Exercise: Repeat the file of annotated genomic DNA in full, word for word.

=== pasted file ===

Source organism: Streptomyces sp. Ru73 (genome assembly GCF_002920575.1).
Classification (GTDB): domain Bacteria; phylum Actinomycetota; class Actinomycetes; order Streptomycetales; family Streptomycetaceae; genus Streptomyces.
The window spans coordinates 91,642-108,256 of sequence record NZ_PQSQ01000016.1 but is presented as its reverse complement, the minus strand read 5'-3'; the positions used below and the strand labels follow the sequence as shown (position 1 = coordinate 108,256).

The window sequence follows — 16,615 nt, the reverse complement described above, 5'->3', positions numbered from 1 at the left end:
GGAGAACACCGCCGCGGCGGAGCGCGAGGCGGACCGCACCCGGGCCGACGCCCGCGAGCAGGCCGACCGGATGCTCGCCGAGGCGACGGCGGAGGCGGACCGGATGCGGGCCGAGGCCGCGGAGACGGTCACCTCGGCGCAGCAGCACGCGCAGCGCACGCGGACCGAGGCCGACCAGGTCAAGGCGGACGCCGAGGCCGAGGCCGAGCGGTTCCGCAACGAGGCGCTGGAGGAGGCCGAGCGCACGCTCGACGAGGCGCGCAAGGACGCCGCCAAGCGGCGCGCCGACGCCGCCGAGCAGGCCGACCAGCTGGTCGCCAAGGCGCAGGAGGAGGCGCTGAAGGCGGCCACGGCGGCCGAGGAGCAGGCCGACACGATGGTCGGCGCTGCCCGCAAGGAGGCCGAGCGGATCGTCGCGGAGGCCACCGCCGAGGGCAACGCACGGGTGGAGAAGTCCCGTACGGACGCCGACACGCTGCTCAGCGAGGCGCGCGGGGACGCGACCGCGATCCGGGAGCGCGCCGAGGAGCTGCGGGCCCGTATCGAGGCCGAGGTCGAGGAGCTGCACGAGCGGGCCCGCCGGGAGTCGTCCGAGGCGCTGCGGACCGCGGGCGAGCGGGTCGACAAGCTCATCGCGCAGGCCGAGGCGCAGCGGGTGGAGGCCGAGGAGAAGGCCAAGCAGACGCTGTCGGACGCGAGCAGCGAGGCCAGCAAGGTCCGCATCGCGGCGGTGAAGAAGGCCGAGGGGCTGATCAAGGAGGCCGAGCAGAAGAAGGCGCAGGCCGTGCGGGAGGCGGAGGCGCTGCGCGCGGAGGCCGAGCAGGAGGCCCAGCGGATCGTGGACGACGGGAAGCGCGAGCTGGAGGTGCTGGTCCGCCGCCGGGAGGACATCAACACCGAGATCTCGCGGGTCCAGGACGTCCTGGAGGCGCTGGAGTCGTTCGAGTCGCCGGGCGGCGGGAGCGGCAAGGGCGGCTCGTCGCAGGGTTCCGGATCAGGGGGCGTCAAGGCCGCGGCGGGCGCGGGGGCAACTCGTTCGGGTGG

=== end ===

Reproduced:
Source organism: Streptomyces sp. Ru73 (genome assembly GCF_002920575.1).
Classification (GTDB): domain Bacteria; phylum Actinomycetota; class Actinomycetes; order Streptomycetales; family Streptomycetaceae; genus Streptomyces.
The window spans coordinates 91,642-108,256 of sequence record NZ_PQSQ01000016.1 but is presented as its reverse complement, the minus strand read 5'-3'; the positions used below and the strand labels follow the sequence as shown (position 1 = coordinate 108,256).

The window sequence follows — 16,615 nt, the reverse complement described above, 5'->3', positions numbered from 1 at the left end:
GGAGAACACCGCCGCGGCGGAGCGCGAGGCGGACCGCACCCGGGCCGACGCCCGCGAGCAGGCCGACCGGATGCTCGCCGAGGCGACGGCGGAGGCGGACCGGATGCGGGCCGAGGCCGCGGAGACGGTCACCTCGGCGCAGCAGCACGCGCAGCGCACGCGGACCGAGGCCGACCAGGTCAAGGCGGACGCCGAGGCCGAGGCCGAGCGGTTCCGCAACGAGGCGCTGGAGGAGGCCGAGCGCACGCTCGACGAGGCGCGCAAGGACGCCGCCAAGCGGCGCGCCGACGCCGCCGAGCAGGCCGACCAGCTGGTCGCCAAGGCGCAGGAGGAGGCGCTGAAGGCGGCCACGGCGGCCGAGGAGCAGGCCGACACGATGGTCGGCGCTGCCCGCAAGGAGGCCGAGCGGATCGTCGCGGAGGCCACCGCCGAGGGCAACGCACGGGTGGAGAAGTCCCGTACGGACGCCGACACGCTGCTCAGCGAGGCGCGCGGGGACGCGACCGCGATCCGGGAGCGCGCCGAGGAGCTGCGGGCCCGTATCGAGGCCGAGGTCGAGGAGCTGCACGAGCGGGCCCGCCGGGAGTCGTCCGAGGCGCTGCGGACCGCGGGCGAGCGGGTCGACAAGCTCATCGCGCAGGCCGAGGCGCAGCGGGTGGAGGCCGAGGAGAAGGCCAAGCAGACGCTGTCGGACGCGAGCAGCGAGGCCAGCAAGGTCCGCATCGCGGCGGTGAAGAAGGCCGAGGGGCTGATCAAGGAGGCCGAGCAGAAGAAGGCGCAGGCCGTGCGGGAGGCGGAGGCGCTGCGCGCGGAGGCCGAGCAGGAGGCCCAGCGGATCGTGGACGACGGGAAGCGCGAGCTGGAGGTGCTGGTCCGCCGCCGGGAGGACATCAACACCGAGATCTCGCGGGTCCAGGACGTCCTGGAGGCGCTGGAGTCGTTCGAGTCGCCGGGCGGCGGGAGCGGCAAGGGCGGCTCGTCGCAGGGTTCCGGATCAGGGGGCGTCAAGGCCGCGGCGGGCGCGGGGGCAACTCGTTCGGGTGG